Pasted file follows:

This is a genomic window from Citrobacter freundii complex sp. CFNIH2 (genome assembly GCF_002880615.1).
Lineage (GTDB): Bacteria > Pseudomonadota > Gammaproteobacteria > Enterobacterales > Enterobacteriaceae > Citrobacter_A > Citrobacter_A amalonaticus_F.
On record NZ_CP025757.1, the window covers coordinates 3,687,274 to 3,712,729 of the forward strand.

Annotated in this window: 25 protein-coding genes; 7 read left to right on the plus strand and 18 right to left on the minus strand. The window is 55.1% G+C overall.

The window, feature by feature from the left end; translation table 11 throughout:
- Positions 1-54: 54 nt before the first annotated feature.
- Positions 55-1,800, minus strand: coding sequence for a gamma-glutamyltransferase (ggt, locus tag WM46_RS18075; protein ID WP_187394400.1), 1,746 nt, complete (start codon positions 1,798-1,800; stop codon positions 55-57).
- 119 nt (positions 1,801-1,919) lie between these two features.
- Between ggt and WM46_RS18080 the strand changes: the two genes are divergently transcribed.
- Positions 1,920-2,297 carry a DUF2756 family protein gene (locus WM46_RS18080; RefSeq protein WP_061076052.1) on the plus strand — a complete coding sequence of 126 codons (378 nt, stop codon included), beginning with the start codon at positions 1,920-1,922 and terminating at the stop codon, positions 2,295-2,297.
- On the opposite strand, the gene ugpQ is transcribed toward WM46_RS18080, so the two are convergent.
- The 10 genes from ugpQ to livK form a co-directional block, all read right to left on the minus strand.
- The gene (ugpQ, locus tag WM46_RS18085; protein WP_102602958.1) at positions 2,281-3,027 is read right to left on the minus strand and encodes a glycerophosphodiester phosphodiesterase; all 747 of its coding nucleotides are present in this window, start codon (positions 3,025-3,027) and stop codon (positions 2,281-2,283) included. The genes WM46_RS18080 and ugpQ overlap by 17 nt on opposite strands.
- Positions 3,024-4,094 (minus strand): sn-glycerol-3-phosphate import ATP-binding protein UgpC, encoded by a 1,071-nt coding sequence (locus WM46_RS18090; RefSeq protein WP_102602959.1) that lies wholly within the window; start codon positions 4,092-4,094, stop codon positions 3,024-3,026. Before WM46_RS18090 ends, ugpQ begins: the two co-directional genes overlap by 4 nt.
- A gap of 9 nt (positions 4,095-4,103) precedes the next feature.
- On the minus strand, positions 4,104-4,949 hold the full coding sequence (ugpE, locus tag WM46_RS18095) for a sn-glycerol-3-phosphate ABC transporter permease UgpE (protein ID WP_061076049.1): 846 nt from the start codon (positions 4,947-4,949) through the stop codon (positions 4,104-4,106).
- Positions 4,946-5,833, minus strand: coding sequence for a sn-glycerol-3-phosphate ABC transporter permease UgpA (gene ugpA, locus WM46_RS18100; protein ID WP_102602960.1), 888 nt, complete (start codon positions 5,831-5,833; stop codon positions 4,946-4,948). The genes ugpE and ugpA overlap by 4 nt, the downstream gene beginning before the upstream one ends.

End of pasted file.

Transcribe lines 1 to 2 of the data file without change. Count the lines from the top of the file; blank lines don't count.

This is a genomic window from Citrobacter freundii complex sp. CFNIH2 (genome assembly GCF_002880615.1).
Lineage (GTDB): Bacteria > Pseudomonadota > Gammaproteobacteria > Enterobacterales > Enterobacteriaceae > Citrobacter_A > Citrobacter_A amalonaticus_F.